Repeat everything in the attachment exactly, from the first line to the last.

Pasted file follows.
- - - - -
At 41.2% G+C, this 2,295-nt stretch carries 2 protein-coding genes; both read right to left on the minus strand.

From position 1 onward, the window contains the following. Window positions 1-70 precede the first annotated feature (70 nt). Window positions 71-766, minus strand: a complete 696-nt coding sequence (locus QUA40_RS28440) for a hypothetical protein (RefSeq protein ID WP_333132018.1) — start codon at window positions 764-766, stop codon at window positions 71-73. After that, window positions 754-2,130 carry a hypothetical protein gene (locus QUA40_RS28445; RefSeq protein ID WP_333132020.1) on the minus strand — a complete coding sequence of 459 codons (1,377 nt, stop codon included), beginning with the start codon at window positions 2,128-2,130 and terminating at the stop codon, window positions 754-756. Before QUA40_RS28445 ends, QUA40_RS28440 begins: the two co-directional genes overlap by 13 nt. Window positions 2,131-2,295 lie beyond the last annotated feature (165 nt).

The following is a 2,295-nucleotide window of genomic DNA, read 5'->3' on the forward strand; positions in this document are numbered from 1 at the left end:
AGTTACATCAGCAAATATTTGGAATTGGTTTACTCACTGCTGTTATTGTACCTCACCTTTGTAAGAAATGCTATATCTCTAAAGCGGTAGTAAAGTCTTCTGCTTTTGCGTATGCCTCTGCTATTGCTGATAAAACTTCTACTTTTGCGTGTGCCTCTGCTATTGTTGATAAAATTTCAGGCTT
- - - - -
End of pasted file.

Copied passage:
At 41.2% G+C, this 2,295-nt stretch carries 2 protein-coding genes; both read right to left on the minus strand.

From position 1 onward, the window contains the following. Window positions 1-70 precede the first annotated feature (70 nt). Window positions 71-766, minus strand: a complete 696-nt coding sequence (locus QUA40_RS28440) for a hypothetical protein (RefSeq protein ID WP_333132018.1) — start codon at window positions 764-766, stop codon at window positions 71-73. After that, window positions 754-2,130 carry a hypothetical protein gene (locus QUA40_RS28445; RefSeq protein ID WP_333132020.1) on the minus strand — a complete coding sequence of 459 codons (1,377 nt, stop codon included), beginning with the start codon at window positions 2,128-2,130 and terminating at the stop codon, window positions 754-756. Before QUA40_RS28445 ends, QUA40_RS28440 begins: the two co-directional genes overlap by 13 nt. Window positions 2,131-2,295 lie beyond the last annotated feature (165 nt).

The following is a 2,295-nucleotide window of genomic DNA, read 5'->3' on the forward strand; positions in this document are numbered from 1 at the left end:
AGTTACATCAGCAAATATTTGGAATTGGTTTACTCACTGCTGTTATTGTACCTCACCTTTGTAAGAAATGCTATATCTCTAAAGCGGTAGTAAAGTCTTCTGCTTTTGCGTATGCCTCTGCTATTGCTGATAAAACTTCTACTTTTGCGTGTGCCTCTGCTATTGTTGATAAAATTTCAGGCTT